A switch to the production of batteries and electric cars could save Ford jobs at Bridgend, an AM said.
Ford wants to cut 370 workers in the first phase up to 1
Huw Irranca-Davies said the Welsh government wanted to help the company set up new production lines.
The Ogmore AM said, "This decision will not be taken by Ford Bridgend, but by Ford of Europe and Ford globally.
" However, they know they have a partner available within the government Welsh.
"The Welsh government has traditionally invested heavily in the Ford plant and if we need to invest again, I know the Welsh government will do so."
He invited the company to work with the Welsh government to look at new production lines and build electric and battery-powered cars.
Irranca-Davies said she spoke with Bridgend AM and former Prime Minister Carwyn Jones and said she was "determined" as the current Prime Minister Mark Drakeford to help.
"If we can help Ford to reorganize them for the future to keep this plant there for another 20 or 30 years, we will do it," he added.
- Ford: 1,000 Bridgend job losses by 2021 outlined to trade unions
- Ford Bridgend could lose 1,160 jobs in the worst case
"We want Ford Europe to engage with us and say" yes, it's a brilliant workforce who has demonstrated over and over again to adapt and confront new challenges. "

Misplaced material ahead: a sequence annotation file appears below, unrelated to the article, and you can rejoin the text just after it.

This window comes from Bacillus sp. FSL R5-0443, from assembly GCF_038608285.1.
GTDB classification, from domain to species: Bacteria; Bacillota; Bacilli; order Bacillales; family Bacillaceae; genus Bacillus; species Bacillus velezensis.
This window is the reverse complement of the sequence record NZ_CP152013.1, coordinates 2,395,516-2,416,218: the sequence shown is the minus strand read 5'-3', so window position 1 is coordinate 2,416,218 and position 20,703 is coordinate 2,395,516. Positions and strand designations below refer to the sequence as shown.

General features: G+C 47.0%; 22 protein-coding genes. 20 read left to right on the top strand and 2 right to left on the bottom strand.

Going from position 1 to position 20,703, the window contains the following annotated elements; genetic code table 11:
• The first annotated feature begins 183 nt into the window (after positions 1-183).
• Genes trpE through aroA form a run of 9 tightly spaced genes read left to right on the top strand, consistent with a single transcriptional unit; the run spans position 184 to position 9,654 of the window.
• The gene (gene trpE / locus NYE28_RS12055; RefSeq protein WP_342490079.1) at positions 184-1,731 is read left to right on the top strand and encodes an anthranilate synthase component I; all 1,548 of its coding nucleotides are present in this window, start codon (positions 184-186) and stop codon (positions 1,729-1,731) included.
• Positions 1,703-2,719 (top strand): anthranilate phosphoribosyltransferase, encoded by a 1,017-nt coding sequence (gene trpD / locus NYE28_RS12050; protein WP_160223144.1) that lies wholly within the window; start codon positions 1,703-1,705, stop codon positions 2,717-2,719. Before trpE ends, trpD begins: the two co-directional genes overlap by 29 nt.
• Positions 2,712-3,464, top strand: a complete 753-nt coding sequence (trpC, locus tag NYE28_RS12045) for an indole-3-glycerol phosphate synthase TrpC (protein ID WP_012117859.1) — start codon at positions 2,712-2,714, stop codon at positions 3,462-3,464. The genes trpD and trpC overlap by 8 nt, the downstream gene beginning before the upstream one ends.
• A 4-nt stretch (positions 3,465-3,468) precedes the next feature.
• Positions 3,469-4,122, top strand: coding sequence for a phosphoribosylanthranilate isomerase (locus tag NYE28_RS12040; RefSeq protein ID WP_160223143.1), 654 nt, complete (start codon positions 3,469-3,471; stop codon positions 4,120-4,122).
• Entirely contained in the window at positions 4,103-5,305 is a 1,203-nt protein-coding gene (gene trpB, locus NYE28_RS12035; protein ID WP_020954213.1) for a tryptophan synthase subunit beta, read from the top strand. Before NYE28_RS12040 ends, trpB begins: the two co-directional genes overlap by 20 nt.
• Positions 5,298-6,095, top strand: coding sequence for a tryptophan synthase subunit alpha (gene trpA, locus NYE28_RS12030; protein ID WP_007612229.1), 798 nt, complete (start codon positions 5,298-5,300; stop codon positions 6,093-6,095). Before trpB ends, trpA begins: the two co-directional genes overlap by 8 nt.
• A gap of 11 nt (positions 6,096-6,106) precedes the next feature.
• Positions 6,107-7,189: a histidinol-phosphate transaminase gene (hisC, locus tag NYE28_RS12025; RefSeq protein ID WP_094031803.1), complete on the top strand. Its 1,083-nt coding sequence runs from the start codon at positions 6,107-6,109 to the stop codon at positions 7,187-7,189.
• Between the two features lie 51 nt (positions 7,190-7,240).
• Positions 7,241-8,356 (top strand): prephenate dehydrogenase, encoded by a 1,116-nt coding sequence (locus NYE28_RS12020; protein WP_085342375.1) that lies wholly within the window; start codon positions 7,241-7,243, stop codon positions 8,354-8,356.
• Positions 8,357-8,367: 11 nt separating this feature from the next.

If the plans go ahead, 990 jobs to be lost at Bridgend – nearly half of the site's workforce – will go in two stages within 2021, as part of 1,150 losses across the UK.
Ford refused to confirm the figures and said he was consulting the trade unions in view of implementing a "global transformation strategy".  Suzy Davies, Welsh Conservative AM for South Wales West, said it could be the "first real test for the new prime minister"
The Welsh government has supported Ford Dragon Engine project plans to build its new generation of gasoline engines in the plant with an offer of 14.6 million pounds, but it will only employ around 500.
Mrs Davies said: "The Minister of 39. Economy said that the Welsh government would only support Ford if five years of sustainable and secure work was guaranteed.
"Should we know how difficult the Welsh government has led Ford to keep those promises?"
He also poured cold water on the discussions about electric motors produced on the site.
"Three years after the line, there seems to have been no progress on this," he added.
Rhun ap Iorwerth of Plaid Cymru said, "Questions have been raised about the future of the plant for a while.
" The Welsh Labor Government should already be at the door of the leadership Ford who presses them on this decision, which apparently will lead to dire consequences for thousands of families who rely on Ford for employment. "
The Welsh Government refused to comment.